Challenges of history teaching in Europe

The challenges of history teaching in Europe was the main topic of the international workshop which took place in Belgrade on 10-11 March 2022. The workshop was organized by the Office of the Council of Europe in Belgrade, the Faculty of Philosophy of the University of Belgrade and the NGO Education for 21st century, as part of the Month of La Francophonie. The event was supported by the recently created society Observatory of History Teaching in Europe (OHTE), an enlarged partial agreement within the Council of Europe whose mission is to promote quality education with the aim of strengthening democratic culture. Serbia was one of the 17 founding states of the Observatory.

“History teaching and research can help us eliminate traditional misconceptions and prejudices towards each other. It is important to seek to establish the facts in order to create the conditions for genuine European unity, based on human rights, democracy and the rule of law,” said Tobias Flessenkemper, Head of the Council of Europe Office in Belgrade. “In the midst of Russia’s ongoing aggression against Ukraine, it can be difficult for history teachers to decide how and on what basis to discuss this with their students. In this context, I would like to remind you of the conclusions of the 1953 seminar for history teachers which have not lost their relevance even 70 years later: “It is particularly necessary to avoid any interpretation of historical development which could be used in the particular interest of a State, or which could disturb friendly relations between peoples.“, Flessenkemper said.

Vice-Dean of the Faculty of Philosophy, Natasa Jovanovic Ajzenhamer welcomes participants on behalf of the University of Belgrade: “It is a great honor for us that the Faculty of Philosophy of the University of Belgrade is co-organizer of this academic meeting, relevant both for scientific research and the wider social community. The newly established co-operation between the Faculty of Philosophy of the University of Belgrade and the Council of Europe Office in Belgrade represents another step forward in the democratization of education in Serbia. Colleagues dealing with the subject of history teaching within the Research center for the teaching of history and historical heritage at the Faculty of Philosophy in Belgrade keep a discussion on the didactic aspect of historical science and the methodology of teaching history in schools alive and fruitful, always seeking to maintain the highest scientific and ethical standards of the research. Also, ttheir participation in today’s event and the new international projects of the The Council of Europe, an organization of exceptional importance in the development of history teaching, is an illustration of this.

Teacher Marko Suica of Faculty of Philosophy in Belgrade and member of the Scientific Advisory Board of OHTE, said: “In the modern dynamic societies of the 21st century, the purpose, the role and even the justification for the existence of history teaching have been questioned. Answers to questions such as why is it important to learn history, what skills and life skills teaching history develops in younger generations, whether knowledge of the past can play an educational and social role wider, are just some of the topics that history teaching in Europe wants to highlight”. He added that “the particularly important challenge is the fact that formal history teaching today is confronted with the growing popularity of populist manipulations and the misuse of history for political purposes”. “The basic idea of ​​the Observatory on History Teaching is to try to create a clear picture of the state of history teaching in the Member States of the Enlarged Partial Agreement, improve the teaching of history and thus encourage the development of democratic culture. , better mutual understanding and more harmonious relations between the peoples of Europe,” he added.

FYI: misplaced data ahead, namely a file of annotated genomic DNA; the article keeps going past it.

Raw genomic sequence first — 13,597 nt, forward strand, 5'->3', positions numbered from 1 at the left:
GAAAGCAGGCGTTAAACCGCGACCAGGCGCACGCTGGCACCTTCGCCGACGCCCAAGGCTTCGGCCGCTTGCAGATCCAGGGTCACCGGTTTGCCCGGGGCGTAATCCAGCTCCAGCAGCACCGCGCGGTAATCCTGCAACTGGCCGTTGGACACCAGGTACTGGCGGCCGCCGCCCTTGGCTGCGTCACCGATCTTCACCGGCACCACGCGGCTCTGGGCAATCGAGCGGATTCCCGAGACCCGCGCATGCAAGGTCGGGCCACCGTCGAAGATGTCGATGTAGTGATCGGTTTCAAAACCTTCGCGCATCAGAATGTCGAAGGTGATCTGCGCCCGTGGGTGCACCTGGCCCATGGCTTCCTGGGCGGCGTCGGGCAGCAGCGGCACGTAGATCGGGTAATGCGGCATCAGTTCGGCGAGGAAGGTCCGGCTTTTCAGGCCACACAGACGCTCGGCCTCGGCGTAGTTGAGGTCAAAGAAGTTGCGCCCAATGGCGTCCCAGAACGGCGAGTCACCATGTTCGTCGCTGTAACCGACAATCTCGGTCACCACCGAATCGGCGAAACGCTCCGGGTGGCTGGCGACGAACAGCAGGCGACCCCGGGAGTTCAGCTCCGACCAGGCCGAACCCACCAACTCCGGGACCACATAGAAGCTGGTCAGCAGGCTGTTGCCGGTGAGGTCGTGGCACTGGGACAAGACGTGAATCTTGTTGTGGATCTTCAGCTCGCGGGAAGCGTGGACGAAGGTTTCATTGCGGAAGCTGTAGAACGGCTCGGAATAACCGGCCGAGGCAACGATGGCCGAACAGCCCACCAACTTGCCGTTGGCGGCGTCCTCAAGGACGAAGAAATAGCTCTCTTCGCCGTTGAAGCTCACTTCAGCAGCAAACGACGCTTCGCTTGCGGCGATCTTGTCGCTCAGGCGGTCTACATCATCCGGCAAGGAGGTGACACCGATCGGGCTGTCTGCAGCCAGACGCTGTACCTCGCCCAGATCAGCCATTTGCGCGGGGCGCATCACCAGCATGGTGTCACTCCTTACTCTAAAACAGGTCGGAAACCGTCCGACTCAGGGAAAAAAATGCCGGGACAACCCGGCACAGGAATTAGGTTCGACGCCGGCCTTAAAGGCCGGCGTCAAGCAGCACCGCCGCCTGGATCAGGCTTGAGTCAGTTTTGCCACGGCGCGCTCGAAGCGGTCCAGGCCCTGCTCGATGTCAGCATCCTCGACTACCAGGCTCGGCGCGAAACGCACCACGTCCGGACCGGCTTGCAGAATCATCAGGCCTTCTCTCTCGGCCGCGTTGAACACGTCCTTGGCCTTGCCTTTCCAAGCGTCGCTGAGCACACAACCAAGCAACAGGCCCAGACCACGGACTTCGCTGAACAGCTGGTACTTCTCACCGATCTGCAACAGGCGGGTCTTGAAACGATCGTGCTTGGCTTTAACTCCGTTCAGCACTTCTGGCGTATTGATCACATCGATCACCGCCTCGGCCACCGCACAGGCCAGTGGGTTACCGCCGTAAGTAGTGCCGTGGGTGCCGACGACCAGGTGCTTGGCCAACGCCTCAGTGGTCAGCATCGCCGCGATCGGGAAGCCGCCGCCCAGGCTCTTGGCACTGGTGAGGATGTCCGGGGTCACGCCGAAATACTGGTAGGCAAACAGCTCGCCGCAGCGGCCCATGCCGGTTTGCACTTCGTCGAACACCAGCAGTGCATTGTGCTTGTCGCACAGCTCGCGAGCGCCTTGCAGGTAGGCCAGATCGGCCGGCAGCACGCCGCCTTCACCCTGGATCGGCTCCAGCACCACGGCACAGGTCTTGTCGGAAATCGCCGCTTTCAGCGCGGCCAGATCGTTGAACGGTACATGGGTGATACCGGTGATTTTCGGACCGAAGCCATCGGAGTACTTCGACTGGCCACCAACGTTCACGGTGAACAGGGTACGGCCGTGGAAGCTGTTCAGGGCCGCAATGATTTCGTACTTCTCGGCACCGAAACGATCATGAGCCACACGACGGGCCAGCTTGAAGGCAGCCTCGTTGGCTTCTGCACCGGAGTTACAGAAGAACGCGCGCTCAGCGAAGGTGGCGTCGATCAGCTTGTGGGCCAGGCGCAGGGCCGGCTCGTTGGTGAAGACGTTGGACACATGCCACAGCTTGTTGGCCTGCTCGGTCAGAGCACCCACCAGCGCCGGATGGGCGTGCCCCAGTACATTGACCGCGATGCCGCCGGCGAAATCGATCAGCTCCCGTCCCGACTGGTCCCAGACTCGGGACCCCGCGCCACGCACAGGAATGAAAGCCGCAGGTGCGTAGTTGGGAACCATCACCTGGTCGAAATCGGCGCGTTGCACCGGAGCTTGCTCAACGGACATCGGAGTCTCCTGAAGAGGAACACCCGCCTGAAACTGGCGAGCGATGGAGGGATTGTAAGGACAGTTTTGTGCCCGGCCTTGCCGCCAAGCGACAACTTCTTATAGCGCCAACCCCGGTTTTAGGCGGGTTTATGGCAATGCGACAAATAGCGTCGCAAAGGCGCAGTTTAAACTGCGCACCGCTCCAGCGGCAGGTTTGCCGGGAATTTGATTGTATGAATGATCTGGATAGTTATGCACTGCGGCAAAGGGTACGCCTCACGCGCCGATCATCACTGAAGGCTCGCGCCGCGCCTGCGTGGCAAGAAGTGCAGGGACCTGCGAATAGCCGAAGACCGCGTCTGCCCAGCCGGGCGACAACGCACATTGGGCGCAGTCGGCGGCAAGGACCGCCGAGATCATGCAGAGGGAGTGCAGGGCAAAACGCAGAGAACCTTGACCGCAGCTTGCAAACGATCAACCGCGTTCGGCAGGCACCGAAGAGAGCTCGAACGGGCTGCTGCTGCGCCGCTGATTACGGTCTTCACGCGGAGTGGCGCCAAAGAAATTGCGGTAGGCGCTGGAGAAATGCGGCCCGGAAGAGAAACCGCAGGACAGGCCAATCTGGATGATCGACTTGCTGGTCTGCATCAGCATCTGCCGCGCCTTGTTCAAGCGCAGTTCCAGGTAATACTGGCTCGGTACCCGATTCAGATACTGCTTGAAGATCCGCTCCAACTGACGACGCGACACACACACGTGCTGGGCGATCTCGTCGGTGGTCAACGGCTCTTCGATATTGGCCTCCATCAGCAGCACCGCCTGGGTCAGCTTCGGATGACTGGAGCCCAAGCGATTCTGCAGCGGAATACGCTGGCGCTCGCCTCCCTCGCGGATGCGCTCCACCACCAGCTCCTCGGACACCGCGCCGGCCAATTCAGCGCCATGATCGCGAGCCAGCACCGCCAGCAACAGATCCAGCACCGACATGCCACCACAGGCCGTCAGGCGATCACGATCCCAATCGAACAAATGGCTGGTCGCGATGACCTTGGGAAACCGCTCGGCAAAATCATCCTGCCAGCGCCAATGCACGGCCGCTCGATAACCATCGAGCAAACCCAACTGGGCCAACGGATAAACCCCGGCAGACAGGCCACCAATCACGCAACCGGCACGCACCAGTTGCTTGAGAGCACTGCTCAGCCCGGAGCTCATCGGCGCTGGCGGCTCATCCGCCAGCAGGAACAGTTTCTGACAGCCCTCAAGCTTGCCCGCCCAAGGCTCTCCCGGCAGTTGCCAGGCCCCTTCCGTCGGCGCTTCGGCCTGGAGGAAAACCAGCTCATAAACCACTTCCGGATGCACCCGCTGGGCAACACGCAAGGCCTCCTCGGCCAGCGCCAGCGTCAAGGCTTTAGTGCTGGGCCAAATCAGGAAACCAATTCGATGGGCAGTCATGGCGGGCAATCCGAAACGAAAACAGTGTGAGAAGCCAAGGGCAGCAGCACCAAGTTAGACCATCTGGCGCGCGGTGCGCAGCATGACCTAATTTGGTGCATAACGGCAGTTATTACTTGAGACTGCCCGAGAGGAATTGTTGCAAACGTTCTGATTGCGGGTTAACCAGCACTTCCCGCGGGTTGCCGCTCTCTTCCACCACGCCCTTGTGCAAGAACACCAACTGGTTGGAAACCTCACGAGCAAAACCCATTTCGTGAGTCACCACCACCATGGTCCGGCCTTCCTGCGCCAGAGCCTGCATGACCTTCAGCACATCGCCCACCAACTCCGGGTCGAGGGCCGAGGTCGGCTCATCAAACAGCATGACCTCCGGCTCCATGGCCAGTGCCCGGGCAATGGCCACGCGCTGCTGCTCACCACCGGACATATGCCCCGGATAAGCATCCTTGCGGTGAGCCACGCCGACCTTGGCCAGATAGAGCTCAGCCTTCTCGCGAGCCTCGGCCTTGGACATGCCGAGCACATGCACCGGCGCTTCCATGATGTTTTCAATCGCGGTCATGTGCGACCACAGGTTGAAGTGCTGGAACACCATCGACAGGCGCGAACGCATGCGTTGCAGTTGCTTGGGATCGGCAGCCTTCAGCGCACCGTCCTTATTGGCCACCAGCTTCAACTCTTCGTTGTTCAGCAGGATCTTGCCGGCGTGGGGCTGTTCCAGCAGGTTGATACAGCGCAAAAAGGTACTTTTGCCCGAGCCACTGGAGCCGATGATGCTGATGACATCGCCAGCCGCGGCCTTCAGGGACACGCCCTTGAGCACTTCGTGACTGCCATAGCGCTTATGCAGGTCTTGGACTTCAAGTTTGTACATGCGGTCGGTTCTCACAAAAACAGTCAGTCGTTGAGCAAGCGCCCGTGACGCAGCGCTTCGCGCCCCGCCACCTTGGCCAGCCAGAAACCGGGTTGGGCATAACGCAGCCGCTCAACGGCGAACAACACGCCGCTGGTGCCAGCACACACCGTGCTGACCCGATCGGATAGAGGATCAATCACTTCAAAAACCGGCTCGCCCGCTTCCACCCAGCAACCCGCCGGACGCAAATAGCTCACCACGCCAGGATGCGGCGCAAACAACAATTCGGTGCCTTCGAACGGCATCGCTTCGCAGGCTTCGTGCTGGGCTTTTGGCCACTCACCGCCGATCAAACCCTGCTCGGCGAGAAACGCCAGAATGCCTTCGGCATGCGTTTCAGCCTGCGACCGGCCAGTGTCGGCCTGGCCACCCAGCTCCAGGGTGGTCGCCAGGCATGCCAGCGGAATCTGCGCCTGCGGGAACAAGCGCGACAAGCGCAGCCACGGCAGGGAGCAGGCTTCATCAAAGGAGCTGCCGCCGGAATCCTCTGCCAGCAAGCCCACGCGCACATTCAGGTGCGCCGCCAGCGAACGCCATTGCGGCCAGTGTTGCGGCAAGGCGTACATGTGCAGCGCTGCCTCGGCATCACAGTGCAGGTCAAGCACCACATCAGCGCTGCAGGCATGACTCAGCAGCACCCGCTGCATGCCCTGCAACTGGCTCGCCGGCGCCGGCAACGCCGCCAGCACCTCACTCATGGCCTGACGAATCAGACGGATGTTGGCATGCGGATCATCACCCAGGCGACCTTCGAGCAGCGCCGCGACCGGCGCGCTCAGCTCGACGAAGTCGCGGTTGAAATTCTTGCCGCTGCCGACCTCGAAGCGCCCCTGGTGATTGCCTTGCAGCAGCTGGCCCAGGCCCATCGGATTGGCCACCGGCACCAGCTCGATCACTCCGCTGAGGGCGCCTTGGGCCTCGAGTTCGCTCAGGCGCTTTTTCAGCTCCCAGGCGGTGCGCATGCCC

Dr. Susanne Popp of the University of Augsburg, who is also president of the International Society for History Education and Steven Stegers, executive director of Euroclio (European Association of History Teachers), representing important institutional partners of the Observatory, spoke challenges of teaching history today and presented reflections from Europe and Serbia.

In addition to the workshop for experts, a public event was organized at the University of Belgrade within the framework of the Month of Francophonie in Serbia, which brought together experts, students and members of the diplomatic community. Speakers at the event included Tobias Flessenkemper, Head of the Council of Europe Office in Belgrade, Anamarija Viček, State Secretary at the Ministry of Education, Science and Technological Development and member of the Bureau of the Governing Board of the OHTE, Jean -Arnault Dérens, journalist of the “Courrier des Balkans”, Ana Radaković of Education for the 21stst century and Faculty of Philosophy in Belgrade, and Dominique Dirlewanger from the University of Lausanne.

Challenges of history teaching in Europe – program of the event

Observatory of history teaching in Europe

Article OHTE


Mona Alghaith, e-mail: [email protected]; crowd. +381 63 365 751